Climate Change

Wildfires Ravage The Pacific Northwest

Firefighters are working around the clock to contain massive wildfires burning across 13 states, charring 1.3 million acres and forcing evacuations.

Wildfires Ravage The Pacific Northwest
Phil Klein / AP

The Bootleg wildfire continues to ravage a national forest in southeastern Oregon. The fire's frontline looks like a Hellscape.

The blaze is growing by about four miles a day. It is already half the size of the state of Rhode Island. 

A high-pressure system sitting over the region caused officials to call for red flag warnings once again.  The winds are slowing, but they are expected to pick up again over the weekend. 

Oregon Governor Kate Brown says the state has had no downtime to recover from last year's record fires. 

She said: "It's shaping up to be another difficult wildfire season. And unfortunately, we're responding to new fires as we're still recovering from last year's devastating fire season."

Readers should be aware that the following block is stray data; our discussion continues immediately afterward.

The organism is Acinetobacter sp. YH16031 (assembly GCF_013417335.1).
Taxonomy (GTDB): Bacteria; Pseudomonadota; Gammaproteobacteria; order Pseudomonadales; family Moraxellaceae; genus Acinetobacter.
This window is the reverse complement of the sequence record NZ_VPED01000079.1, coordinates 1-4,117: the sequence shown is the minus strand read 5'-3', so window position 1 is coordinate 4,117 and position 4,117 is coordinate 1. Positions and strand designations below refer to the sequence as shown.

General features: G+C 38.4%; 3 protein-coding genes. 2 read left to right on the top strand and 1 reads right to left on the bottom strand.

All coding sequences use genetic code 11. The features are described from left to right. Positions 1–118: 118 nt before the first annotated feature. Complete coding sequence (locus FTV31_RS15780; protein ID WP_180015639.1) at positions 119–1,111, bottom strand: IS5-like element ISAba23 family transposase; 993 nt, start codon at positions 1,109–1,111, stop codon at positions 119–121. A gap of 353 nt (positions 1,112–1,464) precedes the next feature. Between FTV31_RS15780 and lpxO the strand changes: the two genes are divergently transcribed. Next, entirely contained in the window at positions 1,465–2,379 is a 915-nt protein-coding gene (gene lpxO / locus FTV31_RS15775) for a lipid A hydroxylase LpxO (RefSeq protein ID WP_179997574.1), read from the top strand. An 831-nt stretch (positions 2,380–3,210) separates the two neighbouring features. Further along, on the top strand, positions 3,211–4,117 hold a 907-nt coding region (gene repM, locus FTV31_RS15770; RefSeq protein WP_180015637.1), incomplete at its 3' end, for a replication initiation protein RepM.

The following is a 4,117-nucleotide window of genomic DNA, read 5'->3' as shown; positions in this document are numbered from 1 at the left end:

Two thousand firefighters and emergency crew members are working around the clock to put out hot spots and cut fire ditches. 

The Bootleg fire is the state's fourth largest fire since 1900. Four weeks of heat waves and an unprecedented drought have made conditions worse.   

The smoke from the Bootleg fire is spreading across the country.  A satellite loop shows the smoke drifting into Minnesota and creating hazards there.  

It is also impacting New York City. Heavy smoke haze clouded the Big Apple's skyline on Tuesday.

Along the California and Nevada border, homeowner Tony Galvez and his daughter had to flee their home as the out-of-control Tamarack Fire burned dangerously close.  

Galvez said: "My daughter and I, we grabbed as much as we could and got out. Didn't have much time, but we got out alive so that's what matters."

Galvez's family was safe, but the fire destroyed his house. 

Officials ordered more evacuations as the fire, heatwave and drought in the area continue to rage on.